The Camp David agreement limits the number of soldiers Egypt can deploy to Sinai, Abu Shanab noted, and so Mursi must ask Israel’s permission to enlarge its force in the peninsula.

An Israeli refusal would be embarrassing as Tel Aviv has called on Cairo to tighten its grip on Sinai, Abu Shanab added.

August 6, 2012 Posted by | False Flag Terrorism, Wars for Israel | , , , , , | 3 Comments

Is JINSA preparing for another Israeli-Egyptian war?

By Maidhc Ó Cathail | The Passionate Attachment | May 28, 2012

In a piece titled “A Toxic Brew in Sinai,” JINSA fellow Evelyn Gordon notes “how badly the security situation in Sinai has deteriorated” in a post-Arab Spring Egypt, and concludes:

With Syria in flames and the Iranian nuclear crisis rapidly approaching climax, the last thing the world needs is an Israeli-Egyptian war. But absent intensive international engagement, the Sinai tinderbox is liable to spark one.

An Israeli-Egyptian war may be the last thing the world — especially, an already troubled Egypt — needs, but it may be exactly what some Greater Israel advocates have long wanted. As Israeli strategist Oded Yinon argued back in 1982:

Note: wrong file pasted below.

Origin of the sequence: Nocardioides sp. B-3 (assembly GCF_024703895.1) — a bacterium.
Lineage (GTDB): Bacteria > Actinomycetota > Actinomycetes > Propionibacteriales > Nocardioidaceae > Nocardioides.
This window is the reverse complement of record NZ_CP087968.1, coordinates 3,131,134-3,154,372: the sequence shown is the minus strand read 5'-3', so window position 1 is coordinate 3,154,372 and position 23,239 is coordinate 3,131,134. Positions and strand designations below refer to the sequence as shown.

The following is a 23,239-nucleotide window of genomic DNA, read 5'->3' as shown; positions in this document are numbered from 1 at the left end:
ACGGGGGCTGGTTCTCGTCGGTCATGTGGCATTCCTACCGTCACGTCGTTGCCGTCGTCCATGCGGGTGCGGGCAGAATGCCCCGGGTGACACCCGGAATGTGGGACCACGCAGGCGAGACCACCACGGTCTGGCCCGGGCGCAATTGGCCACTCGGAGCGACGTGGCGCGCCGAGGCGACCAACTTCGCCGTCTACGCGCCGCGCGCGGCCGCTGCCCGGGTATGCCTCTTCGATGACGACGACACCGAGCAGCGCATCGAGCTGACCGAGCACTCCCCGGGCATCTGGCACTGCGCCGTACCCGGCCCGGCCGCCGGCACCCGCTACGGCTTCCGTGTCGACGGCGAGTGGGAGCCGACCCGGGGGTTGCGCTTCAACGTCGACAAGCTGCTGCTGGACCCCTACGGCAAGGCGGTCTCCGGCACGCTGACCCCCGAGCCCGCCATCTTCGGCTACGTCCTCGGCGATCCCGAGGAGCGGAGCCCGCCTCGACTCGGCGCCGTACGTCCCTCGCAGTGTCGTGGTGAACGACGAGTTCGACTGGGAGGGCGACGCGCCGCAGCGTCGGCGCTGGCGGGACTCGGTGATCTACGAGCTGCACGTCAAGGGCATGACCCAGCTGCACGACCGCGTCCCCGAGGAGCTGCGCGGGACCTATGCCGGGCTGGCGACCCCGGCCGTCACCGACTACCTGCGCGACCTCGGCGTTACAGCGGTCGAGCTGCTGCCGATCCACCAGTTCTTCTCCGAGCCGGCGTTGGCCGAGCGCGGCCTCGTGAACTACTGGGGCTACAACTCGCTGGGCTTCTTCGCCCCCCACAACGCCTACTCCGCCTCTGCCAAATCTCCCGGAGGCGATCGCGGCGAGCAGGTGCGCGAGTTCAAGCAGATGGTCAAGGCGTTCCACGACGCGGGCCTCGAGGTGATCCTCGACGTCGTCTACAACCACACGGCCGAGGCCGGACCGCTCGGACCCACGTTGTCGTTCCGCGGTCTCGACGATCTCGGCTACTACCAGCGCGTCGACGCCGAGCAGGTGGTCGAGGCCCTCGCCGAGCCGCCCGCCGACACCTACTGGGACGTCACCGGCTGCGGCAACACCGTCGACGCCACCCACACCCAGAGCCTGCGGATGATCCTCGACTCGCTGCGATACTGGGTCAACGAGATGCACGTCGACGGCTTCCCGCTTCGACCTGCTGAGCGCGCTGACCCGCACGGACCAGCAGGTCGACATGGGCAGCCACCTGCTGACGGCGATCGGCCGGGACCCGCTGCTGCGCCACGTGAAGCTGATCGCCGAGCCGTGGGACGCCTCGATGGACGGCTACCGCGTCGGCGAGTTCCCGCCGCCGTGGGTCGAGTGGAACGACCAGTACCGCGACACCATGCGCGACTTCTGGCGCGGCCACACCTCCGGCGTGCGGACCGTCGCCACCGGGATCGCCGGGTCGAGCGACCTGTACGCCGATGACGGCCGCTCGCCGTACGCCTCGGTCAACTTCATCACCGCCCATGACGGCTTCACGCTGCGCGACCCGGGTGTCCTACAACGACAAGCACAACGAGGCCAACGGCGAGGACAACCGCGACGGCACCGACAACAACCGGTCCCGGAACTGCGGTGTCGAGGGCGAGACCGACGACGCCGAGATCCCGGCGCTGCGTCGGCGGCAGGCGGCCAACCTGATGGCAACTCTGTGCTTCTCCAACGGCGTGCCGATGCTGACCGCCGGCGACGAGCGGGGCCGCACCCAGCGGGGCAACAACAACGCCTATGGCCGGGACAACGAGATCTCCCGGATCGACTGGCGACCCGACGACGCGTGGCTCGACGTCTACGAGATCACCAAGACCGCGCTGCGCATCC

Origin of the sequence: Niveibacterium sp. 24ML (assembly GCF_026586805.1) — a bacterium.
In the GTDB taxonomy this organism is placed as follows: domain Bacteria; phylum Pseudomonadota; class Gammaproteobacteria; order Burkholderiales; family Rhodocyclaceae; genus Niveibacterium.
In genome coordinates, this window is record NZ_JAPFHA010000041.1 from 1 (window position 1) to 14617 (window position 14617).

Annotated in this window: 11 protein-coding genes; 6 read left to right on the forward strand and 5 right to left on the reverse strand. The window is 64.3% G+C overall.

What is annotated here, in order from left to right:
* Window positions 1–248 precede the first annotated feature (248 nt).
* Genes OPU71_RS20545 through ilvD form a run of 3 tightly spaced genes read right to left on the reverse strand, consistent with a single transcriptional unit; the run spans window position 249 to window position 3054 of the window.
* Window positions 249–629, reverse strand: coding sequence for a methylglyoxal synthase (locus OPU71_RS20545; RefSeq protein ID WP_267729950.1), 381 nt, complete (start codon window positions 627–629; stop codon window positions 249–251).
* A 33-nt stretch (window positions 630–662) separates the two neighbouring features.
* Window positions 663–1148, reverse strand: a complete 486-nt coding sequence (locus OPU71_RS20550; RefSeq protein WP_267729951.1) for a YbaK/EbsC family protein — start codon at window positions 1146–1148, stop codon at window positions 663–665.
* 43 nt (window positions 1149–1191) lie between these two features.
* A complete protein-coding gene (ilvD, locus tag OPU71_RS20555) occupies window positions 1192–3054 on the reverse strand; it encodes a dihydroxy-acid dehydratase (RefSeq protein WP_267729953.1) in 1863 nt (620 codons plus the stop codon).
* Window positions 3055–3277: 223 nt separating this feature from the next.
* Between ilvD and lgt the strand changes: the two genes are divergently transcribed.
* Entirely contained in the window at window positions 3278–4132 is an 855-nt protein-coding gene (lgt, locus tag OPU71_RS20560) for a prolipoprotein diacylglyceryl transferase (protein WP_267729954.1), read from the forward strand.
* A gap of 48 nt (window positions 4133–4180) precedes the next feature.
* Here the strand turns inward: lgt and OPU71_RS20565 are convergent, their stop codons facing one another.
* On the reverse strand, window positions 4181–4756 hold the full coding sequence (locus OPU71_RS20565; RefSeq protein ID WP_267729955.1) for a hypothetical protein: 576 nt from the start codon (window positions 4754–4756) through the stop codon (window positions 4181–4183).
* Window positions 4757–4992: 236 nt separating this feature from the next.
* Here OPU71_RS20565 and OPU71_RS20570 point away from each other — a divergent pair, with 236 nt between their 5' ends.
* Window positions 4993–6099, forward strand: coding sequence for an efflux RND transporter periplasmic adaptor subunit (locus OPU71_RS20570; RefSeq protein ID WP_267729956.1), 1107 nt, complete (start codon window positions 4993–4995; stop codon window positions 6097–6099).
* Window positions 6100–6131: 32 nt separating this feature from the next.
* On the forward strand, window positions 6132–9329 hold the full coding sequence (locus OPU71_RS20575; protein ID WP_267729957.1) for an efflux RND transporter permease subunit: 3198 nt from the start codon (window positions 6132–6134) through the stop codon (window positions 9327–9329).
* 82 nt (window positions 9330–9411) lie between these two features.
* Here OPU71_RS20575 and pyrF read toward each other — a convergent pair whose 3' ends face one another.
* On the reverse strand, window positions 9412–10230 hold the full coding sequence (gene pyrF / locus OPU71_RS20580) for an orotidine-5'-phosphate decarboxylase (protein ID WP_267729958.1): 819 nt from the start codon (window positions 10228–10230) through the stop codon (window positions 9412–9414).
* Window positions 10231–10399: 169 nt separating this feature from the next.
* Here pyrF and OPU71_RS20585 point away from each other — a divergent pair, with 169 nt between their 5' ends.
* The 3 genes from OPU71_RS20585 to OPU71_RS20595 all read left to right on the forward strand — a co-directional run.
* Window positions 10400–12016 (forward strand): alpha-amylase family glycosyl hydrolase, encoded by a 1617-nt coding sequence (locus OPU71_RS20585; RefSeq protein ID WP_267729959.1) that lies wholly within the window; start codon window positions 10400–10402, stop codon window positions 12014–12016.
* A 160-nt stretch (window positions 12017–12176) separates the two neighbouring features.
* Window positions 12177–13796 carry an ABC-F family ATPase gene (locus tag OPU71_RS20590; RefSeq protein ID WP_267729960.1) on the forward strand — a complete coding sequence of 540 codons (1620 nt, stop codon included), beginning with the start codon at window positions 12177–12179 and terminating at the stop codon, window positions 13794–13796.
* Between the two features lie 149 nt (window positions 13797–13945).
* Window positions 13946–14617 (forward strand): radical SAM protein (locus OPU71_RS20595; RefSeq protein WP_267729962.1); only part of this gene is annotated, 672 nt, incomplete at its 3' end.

(Regaining) the Sinai peninsula with its present and potential resources is therefore a political priority which is obstructed by the Camp David and the peace agreements. [...] and we will have to act in order to return the situation to the status quo which existed in Sinai prior to Sadat’s visit and the mistaken peace agreement signed with him in March 1979.

Yinon did not consider that this would prove too difficult to achieve:

Israel will not unilaterally break the treaty, neither today, nor in 1982, unless it is very hard pressed economically and politically and Egypt provides Israel with the excuse to take the Sinai back into our hands for the fourth time in our short history. What is left therefore, is the indirect option. The economic situation in Egypt, the nature of the regime and its pan-Arab policy, will bring about a situation after April 1982 in which Israel will be forced to act directly or indirectly in order to regain control over Sinai as a strategic, economic and energy reserve for the long run. Egypt does not constitute a military strategic problem due to its internal conflicts and it could be driven back to the post 1967 war situation in no more than one day.

Presumably today’s Israeli war-planners would be equally as confident of success.

May 28, 2012 Posted by | Timeless or most popular, Wars for Israel | , , , , | Leave a comment